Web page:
English Springer Spaniel
Sporting breeds: English Springer Spaniel
The name “springing spaniel” included in one classification the ancestral stock from which many of our present-day land spaniels emanated. In the 1880’s, Springers and Cockers were often born in the same litters, size alone being the distinguishing factor. Adults over 28 pounds were Springers and those smaller were Cockers.
In 1902 the English Kennel Club recognized the Springer as an individual breed. The Spaniel breeds had been popular in America since the 1700s. In 1880 the American Spaniel Club was formed, and it was their job to sort out the difference between the Springer and Cocker. In 1924 he English Springer Spaniel Field Trial Association was formed, and in 1927 it became the breed parent club. The Springer was accepted into the AKC at that time. Adherence to the standard has made the Springer a well respected breed.
The breed’s AKC standard, formed in 1927 and revised in 1932, was made as nearly as possible to foster the natural ability of the Springer as a hunting dog. Unquestionably, the present standard has helped to make the Springer much more uniform as a breed, and as a result the dogs as individuals have become much more uniform at bench shows and field trials.
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Did You Know – In 1902 the Kennel Club of England recognized the English Springer Spaniel as a distinct breed (particularly from English Cockers). (From AKC – Did You Know?)
- Height: 19-20 inches
- Weight: 40-50 pounds
- Color: The color may be black or liver with white markings, tri-color (w/tan markings) or blue or liver roan. Off colors such as red, lemon and orange are not preferred.
The English Springer Spaniel needs to have a good grooming regime.Â They are considered moderate shedders.Â Daily brushing will keep the shedding to a minimum and deter mats from forming.
You should also have a basic understanding of the hereditary and breed-predisposed diseases of English Springer Spaniels. All living things can carry defective genes, and all breeds of dogs have diseases and genetic conditions that can be inherited.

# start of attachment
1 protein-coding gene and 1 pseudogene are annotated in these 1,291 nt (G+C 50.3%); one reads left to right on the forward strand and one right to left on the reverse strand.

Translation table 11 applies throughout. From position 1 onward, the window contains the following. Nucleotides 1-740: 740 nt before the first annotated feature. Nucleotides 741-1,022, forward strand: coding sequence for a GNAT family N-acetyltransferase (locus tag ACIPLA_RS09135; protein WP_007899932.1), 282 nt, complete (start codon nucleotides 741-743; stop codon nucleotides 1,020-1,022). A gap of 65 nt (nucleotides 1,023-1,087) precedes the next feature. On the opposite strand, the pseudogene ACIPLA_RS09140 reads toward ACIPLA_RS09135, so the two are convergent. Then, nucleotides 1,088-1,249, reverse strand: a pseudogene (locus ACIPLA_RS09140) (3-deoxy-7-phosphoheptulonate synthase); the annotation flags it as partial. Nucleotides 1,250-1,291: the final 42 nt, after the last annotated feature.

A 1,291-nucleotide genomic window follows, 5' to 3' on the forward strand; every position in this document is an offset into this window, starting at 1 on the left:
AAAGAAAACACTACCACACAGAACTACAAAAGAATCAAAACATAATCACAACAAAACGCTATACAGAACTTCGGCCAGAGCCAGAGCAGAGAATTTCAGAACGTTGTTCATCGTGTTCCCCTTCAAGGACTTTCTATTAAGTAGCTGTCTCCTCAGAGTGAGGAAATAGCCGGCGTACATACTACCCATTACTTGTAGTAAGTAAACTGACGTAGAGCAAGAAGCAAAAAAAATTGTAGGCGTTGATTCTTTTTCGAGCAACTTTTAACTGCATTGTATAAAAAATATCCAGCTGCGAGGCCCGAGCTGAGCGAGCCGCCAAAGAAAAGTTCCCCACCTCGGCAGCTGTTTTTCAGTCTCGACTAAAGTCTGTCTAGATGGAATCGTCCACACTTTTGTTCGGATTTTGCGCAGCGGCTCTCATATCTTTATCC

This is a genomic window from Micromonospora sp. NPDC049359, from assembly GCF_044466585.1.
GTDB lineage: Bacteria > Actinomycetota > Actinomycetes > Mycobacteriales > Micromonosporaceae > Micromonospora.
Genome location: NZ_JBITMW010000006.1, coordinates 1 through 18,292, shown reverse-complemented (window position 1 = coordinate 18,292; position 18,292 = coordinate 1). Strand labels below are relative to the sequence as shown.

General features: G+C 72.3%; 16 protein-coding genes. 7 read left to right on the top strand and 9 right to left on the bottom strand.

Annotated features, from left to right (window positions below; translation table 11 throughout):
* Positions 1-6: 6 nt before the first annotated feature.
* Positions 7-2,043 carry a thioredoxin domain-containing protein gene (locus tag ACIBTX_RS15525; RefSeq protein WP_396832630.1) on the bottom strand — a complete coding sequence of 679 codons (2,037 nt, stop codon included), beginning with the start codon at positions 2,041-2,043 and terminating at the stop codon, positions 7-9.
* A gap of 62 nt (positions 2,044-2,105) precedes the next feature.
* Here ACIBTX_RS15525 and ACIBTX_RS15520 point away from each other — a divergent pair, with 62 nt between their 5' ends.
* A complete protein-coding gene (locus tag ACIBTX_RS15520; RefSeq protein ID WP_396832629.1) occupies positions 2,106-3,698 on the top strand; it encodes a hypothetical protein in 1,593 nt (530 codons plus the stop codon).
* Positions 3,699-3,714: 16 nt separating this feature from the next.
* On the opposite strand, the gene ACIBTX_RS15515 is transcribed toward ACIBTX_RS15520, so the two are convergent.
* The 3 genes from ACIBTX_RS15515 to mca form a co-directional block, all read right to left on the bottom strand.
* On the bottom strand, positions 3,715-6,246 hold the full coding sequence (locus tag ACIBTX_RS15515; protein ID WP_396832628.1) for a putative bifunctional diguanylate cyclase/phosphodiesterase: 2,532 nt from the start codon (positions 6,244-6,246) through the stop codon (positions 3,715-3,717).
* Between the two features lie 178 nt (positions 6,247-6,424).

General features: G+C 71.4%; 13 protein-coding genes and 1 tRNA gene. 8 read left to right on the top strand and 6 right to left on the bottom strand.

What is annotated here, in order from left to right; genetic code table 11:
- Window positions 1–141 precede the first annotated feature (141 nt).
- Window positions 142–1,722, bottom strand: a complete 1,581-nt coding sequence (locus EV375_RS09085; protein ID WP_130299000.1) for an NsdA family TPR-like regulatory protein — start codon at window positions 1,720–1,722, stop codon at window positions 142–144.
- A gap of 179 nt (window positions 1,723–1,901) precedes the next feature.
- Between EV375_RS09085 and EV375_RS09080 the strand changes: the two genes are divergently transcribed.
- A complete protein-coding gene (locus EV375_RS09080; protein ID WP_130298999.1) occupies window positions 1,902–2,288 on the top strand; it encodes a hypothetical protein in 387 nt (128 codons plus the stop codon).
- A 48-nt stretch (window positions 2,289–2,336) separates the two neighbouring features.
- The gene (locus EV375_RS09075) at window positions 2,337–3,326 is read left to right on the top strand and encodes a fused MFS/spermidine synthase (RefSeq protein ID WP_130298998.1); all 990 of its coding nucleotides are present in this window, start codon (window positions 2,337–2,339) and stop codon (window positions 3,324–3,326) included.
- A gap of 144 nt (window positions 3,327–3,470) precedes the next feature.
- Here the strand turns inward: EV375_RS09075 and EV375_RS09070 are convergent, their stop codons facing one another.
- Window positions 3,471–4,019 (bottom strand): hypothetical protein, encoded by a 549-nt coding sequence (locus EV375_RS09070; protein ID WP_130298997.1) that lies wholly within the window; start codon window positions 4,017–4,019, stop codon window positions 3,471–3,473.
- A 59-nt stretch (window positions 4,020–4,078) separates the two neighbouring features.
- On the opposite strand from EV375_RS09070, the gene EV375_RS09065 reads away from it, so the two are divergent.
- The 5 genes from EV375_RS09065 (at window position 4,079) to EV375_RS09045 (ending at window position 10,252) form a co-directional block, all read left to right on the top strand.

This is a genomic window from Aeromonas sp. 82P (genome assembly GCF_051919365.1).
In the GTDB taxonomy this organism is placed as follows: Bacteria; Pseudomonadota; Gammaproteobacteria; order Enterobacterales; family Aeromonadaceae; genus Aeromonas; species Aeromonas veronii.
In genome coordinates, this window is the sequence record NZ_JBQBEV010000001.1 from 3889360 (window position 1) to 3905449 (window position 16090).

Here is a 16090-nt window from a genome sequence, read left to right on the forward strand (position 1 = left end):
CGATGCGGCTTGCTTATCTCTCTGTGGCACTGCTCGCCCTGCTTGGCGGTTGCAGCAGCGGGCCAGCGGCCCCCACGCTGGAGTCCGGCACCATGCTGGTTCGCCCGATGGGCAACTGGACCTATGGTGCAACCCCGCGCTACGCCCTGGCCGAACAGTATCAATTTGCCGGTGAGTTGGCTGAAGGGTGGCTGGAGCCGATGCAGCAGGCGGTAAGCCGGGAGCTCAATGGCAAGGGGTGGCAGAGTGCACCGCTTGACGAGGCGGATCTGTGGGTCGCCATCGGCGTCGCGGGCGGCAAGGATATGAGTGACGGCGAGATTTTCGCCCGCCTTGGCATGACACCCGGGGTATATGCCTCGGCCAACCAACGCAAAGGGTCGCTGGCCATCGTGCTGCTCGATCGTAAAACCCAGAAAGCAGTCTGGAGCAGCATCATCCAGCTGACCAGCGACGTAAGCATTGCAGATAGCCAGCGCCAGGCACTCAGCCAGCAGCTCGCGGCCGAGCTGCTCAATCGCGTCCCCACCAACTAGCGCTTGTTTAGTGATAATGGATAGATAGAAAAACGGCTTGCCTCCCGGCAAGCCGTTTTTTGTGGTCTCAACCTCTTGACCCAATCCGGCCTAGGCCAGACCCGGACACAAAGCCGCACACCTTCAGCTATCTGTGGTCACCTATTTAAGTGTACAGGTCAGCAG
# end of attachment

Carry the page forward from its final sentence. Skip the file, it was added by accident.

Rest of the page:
Most hereditary disorders are not life-threatening but some can be painful to the dog and expensive and emotionally stressful to the owner. Even the best breeding stock can produce dogs with hereditary problems.
Here are some to be knowledgeable about;
- Canine hip dysplasia
- Hereditary eye disorders
- Aggressive or Timid temperament – you may hear the phrase Rage Syndrome, (this label is a misnomer)
- Seizure disorders – rare in Springers
- Ear infections – common to the breed
- Phosphofructokinase Deficiency
For more information see ESS Health FAQ
Breed characteristics and personality
The Springer is a loving and devoted family dog and wonderful hunter.
Cheerful, courageous, affectionate, and loyal, the Springer should be friendly, eager to please, and quick to learn and willing to obey. They are very social dogs and have been nicknamed ‘velcro’ dogs due to their close bond with their family.
“If you’re looking for a guard dog, consider another breed! Although its barking might deter an intruder, the typical Springer temperament is that of a loving, gentle (though active) dog. At best, the Springer might immobilize an intruder while attempting to be petted.” (ESS Springer Manuel)
Springers are great sporting dogs whose one purpose is to hunt and find game, but the inherent elegance and economy of movement is unmistakable. The Springer is attentive and precise in its hunting style over all types of terrain, especially thick brambles. This is a hardy, long-legged spaniel, more powerful and quicker than other spaniels.
They also make wonderful family pets and companions.
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